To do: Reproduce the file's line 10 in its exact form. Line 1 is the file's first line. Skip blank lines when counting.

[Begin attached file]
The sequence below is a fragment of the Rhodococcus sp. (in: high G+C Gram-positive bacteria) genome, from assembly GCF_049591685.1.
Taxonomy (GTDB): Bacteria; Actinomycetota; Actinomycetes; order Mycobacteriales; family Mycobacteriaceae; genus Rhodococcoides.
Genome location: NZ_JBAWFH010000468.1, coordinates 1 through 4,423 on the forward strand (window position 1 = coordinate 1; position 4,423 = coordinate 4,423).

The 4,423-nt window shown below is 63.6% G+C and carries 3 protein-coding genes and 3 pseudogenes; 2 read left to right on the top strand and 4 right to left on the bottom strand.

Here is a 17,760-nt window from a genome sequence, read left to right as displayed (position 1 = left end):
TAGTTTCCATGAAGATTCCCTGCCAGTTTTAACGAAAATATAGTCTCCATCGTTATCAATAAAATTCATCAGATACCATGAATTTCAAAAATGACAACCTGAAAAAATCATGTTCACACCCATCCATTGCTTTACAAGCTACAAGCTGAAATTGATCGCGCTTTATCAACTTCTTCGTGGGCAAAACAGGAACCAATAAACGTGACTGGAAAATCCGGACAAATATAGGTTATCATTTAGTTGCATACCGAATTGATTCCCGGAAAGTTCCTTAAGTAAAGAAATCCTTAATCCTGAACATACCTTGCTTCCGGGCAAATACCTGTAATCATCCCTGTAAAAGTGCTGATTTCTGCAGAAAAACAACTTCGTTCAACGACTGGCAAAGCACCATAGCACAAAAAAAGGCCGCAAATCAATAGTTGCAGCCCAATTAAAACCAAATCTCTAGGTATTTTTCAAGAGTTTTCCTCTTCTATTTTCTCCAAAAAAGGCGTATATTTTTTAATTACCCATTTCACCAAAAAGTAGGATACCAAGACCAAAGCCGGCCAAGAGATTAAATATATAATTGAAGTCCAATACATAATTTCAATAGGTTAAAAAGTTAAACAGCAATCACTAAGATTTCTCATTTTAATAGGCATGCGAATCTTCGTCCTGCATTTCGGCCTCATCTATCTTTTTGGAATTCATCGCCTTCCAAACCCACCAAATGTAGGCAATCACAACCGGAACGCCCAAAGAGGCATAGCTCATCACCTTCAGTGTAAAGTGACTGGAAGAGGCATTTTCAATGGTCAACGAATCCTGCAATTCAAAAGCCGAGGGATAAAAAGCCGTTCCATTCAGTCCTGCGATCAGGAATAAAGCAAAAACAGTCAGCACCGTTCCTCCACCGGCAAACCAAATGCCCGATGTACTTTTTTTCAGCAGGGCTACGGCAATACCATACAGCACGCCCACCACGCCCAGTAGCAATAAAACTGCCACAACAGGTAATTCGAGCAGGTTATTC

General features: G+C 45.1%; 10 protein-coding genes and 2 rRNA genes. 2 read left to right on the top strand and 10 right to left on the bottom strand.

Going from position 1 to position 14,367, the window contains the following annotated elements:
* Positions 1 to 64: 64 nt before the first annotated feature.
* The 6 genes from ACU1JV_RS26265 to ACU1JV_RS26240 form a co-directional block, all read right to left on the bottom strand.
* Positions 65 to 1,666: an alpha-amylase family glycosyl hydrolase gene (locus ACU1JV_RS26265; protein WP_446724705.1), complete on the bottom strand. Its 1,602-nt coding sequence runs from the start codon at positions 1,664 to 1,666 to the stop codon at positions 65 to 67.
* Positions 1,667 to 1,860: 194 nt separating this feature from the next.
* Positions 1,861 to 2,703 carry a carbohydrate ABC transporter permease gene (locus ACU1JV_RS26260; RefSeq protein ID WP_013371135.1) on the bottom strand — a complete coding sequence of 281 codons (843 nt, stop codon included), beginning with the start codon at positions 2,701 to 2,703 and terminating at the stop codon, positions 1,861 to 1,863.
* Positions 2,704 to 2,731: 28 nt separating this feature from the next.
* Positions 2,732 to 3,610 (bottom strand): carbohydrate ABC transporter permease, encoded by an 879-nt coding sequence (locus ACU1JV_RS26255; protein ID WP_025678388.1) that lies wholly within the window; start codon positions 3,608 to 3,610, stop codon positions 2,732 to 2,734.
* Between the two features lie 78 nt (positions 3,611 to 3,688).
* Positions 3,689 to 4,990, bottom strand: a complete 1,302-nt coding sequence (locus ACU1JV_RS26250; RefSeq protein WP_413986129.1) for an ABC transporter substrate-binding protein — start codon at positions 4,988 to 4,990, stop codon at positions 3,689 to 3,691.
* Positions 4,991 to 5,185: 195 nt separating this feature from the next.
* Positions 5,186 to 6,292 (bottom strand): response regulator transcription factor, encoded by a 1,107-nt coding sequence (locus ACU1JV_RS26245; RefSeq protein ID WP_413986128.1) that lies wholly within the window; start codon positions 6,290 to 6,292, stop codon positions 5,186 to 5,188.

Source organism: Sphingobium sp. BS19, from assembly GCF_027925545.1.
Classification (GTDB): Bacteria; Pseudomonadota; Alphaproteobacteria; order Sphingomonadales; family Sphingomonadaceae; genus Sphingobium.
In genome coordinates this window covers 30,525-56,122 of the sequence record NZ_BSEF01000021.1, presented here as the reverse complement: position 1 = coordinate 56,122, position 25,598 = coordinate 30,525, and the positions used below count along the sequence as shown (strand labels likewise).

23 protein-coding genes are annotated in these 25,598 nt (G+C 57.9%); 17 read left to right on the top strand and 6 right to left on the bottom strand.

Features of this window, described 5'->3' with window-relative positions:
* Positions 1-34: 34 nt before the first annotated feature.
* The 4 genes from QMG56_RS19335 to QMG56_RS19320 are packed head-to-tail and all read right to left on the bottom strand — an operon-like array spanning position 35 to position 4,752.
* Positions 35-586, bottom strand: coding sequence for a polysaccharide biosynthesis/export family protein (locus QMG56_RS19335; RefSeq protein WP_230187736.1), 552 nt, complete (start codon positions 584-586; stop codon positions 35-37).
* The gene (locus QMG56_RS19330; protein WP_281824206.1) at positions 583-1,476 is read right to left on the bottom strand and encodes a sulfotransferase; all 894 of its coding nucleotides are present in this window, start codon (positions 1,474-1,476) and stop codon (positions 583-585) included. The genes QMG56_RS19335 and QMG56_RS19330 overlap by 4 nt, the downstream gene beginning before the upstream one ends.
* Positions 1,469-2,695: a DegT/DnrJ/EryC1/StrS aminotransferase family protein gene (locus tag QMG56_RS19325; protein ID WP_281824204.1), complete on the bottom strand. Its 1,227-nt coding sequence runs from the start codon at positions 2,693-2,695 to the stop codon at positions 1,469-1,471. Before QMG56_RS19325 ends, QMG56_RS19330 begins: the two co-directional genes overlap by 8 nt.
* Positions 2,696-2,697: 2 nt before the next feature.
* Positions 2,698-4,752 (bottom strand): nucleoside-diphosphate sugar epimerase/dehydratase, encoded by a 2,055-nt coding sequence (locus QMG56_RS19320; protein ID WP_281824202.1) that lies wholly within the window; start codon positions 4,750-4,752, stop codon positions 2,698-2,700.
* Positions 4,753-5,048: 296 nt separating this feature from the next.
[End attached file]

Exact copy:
* The 6 genes from ACU1JV_RS26265 to ACU1JV_RS26240 form a co-directional block, all read right to left on the bottom strand.